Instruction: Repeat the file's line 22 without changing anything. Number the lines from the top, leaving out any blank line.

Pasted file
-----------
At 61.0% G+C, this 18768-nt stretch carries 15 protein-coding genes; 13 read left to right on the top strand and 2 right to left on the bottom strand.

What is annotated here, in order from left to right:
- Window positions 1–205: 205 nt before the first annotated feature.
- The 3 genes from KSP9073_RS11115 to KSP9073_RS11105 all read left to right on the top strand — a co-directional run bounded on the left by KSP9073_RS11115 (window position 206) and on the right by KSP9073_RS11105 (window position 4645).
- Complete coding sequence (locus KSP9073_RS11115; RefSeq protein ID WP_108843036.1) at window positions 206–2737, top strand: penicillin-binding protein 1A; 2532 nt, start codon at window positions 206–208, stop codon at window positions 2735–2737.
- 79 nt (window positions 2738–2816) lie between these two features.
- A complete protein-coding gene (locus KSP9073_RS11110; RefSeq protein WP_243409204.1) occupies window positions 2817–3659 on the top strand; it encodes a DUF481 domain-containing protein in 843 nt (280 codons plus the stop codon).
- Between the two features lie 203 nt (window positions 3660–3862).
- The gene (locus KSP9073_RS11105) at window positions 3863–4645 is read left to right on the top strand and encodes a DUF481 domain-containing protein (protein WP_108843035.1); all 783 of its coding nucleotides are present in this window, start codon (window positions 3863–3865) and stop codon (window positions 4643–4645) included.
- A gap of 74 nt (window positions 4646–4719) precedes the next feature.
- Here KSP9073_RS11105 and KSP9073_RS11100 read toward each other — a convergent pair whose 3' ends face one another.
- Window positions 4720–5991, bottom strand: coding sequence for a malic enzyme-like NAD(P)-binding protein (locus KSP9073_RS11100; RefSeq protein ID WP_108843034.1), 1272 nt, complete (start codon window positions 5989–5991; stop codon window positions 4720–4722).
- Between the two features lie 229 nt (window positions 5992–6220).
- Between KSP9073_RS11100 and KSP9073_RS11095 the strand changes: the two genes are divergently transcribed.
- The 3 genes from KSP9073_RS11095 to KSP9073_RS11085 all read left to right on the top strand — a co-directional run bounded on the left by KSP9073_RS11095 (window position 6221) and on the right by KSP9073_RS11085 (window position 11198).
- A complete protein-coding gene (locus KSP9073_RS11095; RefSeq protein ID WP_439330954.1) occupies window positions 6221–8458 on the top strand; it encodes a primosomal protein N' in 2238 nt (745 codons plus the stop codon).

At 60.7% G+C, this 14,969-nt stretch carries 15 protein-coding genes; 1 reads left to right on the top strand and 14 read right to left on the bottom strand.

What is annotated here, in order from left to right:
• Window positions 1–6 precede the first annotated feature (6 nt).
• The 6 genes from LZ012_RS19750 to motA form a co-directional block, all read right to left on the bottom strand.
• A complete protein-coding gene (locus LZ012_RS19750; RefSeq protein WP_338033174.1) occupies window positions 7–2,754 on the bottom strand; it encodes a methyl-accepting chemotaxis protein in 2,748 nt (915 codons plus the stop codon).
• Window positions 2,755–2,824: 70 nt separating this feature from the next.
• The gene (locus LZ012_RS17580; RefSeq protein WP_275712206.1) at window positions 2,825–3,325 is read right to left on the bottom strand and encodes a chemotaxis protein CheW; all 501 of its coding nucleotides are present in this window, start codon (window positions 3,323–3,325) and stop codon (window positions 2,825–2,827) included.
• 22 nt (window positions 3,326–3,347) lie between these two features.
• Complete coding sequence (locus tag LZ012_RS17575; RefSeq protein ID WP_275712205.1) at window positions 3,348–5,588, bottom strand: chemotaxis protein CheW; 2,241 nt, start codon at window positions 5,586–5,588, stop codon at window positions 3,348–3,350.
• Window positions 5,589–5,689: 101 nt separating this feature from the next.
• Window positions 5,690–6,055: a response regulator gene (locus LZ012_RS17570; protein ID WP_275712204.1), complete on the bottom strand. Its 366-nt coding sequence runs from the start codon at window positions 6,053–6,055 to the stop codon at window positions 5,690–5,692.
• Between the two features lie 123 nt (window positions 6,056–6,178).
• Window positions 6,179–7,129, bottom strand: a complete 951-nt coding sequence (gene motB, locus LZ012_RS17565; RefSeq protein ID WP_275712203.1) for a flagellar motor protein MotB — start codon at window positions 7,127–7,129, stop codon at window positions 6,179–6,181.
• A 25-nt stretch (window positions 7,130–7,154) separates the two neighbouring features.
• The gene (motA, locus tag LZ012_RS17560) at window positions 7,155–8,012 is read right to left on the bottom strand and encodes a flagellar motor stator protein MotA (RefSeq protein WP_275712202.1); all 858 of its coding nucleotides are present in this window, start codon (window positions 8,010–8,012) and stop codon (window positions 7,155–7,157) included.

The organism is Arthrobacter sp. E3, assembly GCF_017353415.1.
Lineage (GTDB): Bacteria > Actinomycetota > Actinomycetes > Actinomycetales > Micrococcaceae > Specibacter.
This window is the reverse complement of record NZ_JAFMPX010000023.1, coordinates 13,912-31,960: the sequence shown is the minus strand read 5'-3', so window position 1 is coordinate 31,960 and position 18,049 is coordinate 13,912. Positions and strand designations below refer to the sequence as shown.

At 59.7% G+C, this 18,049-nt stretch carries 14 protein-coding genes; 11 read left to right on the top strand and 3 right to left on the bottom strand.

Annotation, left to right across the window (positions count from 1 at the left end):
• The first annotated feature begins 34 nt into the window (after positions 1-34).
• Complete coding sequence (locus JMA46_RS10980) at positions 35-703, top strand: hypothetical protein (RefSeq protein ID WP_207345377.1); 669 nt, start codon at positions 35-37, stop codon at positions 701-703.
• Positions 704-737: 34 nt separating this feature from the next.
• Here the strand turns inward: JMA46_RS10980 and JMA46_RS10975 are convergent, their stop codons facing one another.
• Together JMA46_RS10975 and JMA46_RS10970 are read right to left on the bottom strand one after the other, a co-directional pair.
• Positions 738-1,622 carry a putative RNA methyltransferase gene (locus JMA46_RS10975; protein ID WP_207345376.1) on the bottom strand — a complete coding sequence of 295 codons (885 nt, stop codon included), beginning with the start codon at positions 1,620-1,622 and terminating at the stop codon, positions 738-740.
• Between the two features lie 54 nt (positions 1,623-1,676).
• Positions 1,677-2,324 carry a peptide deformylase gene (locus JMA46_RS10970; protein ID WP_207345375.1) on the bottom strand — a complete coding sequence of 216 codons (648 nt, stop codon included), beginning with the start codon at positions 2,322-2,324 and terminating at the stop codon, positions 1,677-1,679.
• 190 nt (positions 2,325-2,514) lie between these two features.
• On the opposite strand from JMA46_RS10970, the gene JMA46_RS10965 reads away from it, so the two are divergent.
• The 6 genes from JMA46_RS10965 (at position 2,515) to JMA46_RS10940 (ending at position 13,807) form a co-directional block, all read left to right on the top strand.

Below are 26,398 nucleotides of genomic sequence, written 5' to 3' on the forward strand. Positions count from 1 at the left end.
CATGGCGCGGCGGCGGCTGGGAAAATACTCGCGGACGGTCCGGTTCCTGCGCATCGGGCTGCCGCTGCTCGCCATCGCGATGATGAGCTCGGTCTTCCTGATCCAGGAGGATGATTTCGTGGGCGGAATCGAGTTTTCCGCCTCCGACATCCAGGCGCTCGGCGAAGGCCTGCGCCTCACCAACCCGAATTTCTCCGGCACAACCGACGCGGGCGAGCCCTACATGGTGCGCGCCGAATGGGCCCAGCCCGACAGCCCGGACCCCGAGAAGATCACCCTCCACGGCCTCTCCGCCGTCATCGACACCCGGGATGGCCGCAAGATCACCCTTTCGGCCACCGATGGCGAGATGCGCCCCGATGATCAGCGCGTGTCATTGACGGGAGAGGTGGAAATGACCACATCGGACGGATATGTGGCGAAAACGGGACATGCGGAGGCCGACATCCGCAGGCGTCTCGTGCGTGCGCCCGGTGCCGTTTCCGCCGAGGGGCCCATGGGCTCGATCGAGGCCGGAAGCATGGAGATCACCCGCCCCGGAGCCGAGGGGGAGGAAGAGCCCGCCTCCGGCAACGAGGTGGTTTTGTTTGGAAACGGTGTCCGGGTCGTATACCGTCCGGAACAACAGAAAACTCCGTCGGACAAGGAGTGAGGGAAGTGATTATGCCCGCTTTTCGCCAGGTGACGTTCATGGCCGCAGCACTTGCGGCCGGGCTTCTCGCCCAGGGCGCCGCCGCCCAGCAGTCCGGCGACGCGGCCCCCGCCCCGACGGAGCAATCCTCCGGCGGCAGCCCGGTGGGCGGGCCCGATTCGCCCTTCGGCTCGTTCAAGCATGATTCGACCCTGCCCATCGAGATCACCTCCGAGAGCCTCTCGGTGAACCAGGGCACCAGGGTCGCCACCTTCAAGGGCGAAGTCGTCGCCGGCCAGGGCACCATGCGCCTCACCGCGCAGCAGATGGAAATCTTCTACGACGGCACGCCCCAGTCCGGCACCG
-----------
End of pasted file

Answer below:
• Window positions 2,755–2,824: 70 nt separating this feature from the next.